Born at Klein-Stavern, Oldenburg, Germany, 24 June, 1844; died at Phoenix, Arizona, U. S. A., 4 December, 1896. He came to America with his parents in 1863, studied at Teutopolis, Illinois, received the habit of St. Francis and the name Clementine at the same place, 8 December, 1867, finished his theological studies, and was ordained priest at St. Louis, Missouri, 19 May, 1872. Father Clementine was stationed as professor at the college of Teutopolis until July, 1879, when he was transferred to Joliet, to act as chaplain of the State prison. At Joliet he was also spiritual director of the School Sisters of St. Francis. In August, 1880, he was appointed superior and pastor of the German parish of Joliet, and in July, 1882, he received a like position at Chillicothe, Missouri. In 1885 and in 1891 Father Clementine was elected definitor of the Franciscan province of the Sacred Heart ; in 1886 he was made superior of the boys' orphanage at Watsonville, California. He was appointed 22 July, 1896, the first commissary for the newly erected Franciscan commissariat of the Pacific Coast, but died shortly after receiving this office and was buried at Santa Barbara. Father Clementine was a very industrious man, who in his spare time translated a number of useful works, some of which have been published. Among these are: "The Seraphic Octave ", or "Retreat" (1883); "Life of St. Francisco Solano"; "Life of Blessed Crescentia Hoess"; "May Devotions" (1884). His original writings are: "Manual for the Sisters of the Third Order" (1884); "St. Francis Manual" (1884). He also wrote for several periodicals, and left in manuscript translations from the Spanish of the lives of Father Junipero Serra and Father Antonio Margil.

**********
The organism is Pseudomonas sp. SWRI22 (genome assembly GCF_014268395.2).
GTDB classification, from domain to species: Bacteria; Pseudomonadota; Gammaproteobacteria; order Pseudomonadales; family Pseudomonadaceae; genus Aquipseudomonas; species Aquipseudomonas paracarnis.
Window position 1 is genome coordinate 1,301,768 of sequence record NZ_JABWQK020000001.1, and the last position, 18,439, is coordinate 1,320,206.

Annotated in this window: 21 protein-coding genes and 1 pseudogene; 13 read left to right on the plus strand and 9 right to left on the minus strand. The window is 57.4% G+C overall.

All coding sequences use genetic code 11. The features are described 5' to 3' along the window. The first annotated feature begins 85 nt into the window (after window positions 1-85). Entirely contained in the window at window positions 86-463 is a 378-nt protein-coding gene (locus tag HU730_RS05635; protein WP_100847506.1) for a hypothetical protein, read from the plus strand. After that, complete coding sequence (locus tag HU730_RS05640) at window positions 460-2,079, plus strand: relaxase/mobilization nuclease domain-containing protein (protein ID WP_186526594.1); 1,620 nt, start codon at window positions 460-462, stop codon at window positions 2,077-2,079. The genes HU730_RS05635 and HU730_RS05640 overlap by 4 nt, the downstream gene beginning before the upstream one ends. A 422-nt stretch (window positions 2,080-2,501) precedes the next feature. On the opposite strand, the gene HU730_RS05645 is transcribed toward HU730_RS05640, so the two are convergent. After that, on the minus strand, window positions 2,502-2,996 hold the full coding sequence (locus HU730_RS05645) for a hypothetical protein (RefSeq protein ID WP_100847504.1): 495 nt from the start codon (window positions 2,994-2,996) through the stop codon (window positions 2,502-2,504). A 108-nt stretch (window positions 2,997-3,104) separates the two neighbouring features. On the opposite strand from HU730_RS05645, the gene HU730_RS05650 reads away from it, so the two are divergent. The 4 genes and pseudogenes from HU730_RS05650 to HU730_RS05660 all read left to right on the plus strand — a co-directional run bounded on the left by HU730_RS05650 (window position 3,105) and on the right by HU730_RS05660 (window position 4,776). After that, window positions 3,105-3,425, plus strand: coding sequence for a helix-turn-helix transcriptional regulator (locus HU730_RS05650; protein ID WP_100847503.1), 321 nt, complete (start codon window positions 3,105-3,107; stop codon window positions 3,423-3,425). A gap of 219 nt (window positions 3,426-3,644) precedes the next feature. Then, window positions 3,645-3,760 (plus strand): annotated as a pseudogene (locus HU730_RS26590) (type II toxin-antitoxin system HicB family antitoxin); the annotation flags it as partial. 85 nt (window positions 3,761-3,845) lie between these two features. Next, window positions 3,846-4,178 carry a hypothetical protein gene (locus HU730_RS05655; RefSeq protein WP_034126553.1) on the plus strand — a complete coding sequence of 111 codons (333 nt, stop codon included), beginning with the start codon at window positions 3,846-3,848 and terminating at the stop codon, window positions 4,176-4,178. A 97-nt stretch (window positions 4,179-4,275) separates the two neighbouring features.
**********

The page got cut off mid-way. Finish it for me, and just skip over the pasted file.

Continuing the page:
More Catholic Encyclopedia
Browse Encyclopedia by Alphabet
The Catholic Encyclopedia is the most comprehensive resource on Catholic teaching, history, and information ever gathered in all of human history. This easy-to-search online version was originally printed in fifteen hardcopy volumes.
Designed to present its readers with the full body of Catholic teaching, the Encyclopedia contains not only precise statements of what the Church has defined, but also an impartial record of different views of acknowledged authority on all disputed questions, national, political or factional. In the determination of the truth the most recent and acknowledged scientific methods are employed, and the results of the latest research in theology, philosophy, history, apologetics, archaeology, and other sciences are given careful consideration.
No one who is interested in human history, past and present, can ignore the Catholic Church, either as an institution which has been the central figure in the civilized world for nearly two thousand years, decisively affecting its destinies, religious, literary, scientific, social and political, or as an existing power whose influence and activity extend to every part of the globe. In the past century the Church has grown both extensively and intensively among English-speaking peoples. Their living interests demand that they should have the means of informing themselves about this vast institution, which, whether they are Catholics or not, affects their fortunes and their destiny.
Browse the Catholic Encyclopedia by Topic
Copyright © Catholic Encyclopedia. Robert Appleton Company New York, NY. Volume 1: 1907; Volume 2: 1907; Volume 3: 1908; Volume 4: 1908; Volume 5: 1909; Volume 6: 1909; Volume 7: 1910; Volume 8: 1910; Volume 9: 1910; Volume 10: 1911; Volume 11: - 1911; Volume 12: - 1911; Volume 13: - 1912; Volume 14: 1912; Volume 15: 1912
Catholic Online Catholic Encyclopedia Digital version Compiled and Copyright © Catholic Online